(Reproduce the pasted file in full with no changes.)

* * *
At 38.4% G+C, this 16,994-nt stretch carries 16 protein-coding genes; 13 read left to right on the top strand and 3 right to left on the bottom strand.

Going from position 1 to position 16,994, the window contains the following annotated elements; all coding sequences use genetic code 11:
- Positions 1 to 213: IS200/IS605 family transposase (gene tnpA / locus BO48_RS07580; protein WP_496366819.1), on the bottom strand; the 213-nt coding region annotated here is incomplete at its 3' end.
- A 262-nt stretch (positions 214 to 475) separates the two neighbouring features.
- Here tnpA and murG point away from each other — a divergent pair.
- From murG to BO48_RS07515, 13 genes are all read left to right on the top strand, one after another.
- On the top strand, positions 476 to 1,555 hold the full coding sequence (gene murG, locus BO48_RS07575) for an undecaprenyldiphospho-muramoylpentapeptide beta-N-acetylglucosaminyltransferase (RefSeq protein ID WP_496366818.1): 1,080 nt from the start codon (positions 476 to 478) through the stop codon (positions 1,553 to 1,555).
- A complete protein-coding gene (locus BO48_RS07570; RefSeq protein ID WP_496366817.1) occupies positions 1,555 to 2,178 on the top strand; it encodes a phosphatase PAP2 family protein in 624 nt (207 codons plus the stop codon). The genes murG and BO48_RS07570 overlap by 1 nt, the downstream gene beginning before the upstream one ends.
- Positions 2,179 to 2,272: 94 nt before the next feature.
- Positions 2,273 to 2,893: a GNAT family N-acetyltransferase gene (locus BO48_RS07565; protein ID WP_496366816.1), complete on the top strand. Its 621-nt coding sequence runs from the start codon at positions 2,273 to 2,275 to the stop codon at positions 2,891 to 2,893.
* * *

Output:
At 38.4% G+C, this 16,994-nt stretch carries 16 protein-coding genes; 13 read left to right on the top strand and 3 right to left on the bottom strand.

Going from position 1 to position 16,994, the window contains the following annotated elements; all coding sequences use genetic code 11:
- Positions 1 to 213: IS200/IS605 family transposase (gene tnpA / locus BO48_RS07580; protein WP_496366819.1), on the bottom strand; the 213-nt coding region annotated here is incomplete at its 3' end.
- A 262-nt stretch (positions 214 to 475) separates the two neighbouring features.
- Here tnpA and murG point away from each other — a divergent pair.
- From murG to BO48_RS07515, 13 genes are all read left to right on the top strand, one after another.
- On the top strand, positions 476 to 1,555 hold the full coding sequence (gene murG, locus BO48_RS07575) for an undecaprenyldiphospho-muramoylpentapeptide beta-N-acetylglucosaminyltransferase (RefSeq protein ID WP_496366818.1): 1,080 nt from the start codon (positions 476 to 478) through the stop codon (positions 1,553 to 1,555).
- A complete protein-coding gene (locus BO48_RS07570; RefSeq protein ID WP_496366817.1) occupies positions 1,555 to 2,178 on the top strand; it encodes a phosphatase PAP2 family protein in 624 nt (207 codons plus the stop codon). The genes murG and BO48_RS07570 overlap by 1 nt, the downstream gene beginning before the upstream one ends.
- Positions 2,179 to 2,272: 94 nt before the next feature.
- Positions 2,273 to 2,893: a GNAT family N-acetyltransferase gene (locus BO48_RS07565; protein ID WP_496366816.1), complete on the top strand. Its 621-nt coding sequence runs from the start codon at positions 2,273 to 2,275 to the stop codon at positions 2,891 to 2,893.